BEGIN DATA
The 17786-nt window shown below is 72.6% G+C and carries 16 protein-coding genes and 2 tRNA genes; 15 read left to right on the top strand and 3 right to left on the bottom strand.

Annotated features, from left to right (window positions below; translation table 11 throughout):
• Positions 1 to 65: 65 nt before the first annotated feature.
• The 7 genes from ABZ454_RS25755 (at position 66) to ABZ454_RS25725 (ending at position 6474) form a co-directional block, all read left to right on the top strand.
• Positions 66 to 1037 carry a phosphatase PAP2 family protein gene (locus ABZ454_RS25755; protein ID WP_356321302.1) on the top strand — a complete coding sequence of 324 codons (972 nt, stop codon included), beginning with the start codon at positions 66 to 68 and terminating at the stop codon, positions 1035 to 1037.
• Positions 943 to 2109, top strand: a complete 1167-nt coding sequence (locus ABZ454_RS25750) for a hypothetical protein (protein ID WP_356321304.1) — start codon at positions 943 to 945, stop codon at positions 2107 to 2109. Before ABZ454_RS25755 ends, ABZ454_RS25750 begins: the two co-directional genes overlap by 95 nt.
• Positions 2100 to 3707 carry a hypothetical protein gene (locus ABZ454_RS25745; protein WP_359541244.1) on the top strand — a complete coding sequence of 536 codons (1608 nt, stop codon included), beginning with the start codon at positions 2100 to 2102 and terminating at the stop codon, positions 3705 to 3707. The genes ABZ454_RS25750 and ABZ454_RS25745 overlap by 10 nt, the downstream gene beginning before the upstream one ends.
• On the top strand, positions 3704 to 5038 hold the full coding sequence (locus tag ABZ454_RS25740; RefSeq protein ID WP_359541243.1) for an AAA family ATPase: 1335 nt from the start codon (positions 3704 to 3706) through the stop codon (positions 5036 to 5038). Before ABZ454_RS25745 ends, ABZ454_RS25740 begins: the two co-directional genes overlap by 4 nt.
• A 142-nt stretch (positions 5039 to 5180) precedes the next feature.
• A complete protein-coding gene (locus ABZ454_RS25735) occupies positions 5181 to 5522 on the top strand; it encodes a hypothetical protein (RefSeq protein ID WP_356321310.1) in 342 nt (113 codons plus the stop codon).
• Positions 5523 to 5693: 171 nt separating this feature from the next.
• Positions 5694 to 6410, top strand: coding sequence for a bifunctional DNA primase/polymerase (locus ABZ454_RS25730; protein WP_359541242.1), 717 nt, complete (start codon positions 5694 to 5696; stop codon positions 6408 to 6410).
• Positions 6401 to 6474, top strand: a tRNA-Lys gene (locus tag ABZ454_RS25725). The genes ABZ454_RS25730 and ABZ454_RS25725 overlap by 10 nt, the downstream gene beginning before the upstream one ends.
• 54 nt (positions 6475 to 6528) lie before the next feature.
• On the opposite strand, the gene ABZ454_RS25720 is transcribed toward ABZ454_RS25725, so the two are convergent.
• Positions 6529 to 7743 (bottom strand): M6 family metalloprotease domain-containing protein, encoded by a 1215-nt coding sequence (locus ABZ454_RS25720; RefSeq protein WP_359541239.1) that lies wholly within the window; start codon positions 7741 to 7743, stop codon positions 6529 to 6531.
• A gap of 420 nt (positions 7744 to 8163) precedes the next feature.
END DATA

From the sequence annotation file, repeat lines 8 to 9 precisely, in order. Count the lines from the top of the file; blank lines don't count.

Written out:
• On the top strand, positions 3704 to 5038 hold the full coding sequence (locus tag ABZ454_RS25740; RefSeq protein ID WP_359541243.1) for an AAA family ATPase: 1335 nt from the start codon (positions 3704 to 3706) through the stop codon (positions 5036 to 5038). Before ABZ454_RS25745 ends, ABZ454_RS25740 begins: the two co-directional genes overlap by 4 nt.
• A 142-nt stretch (positions 5039 to 5180) precedes the next feature.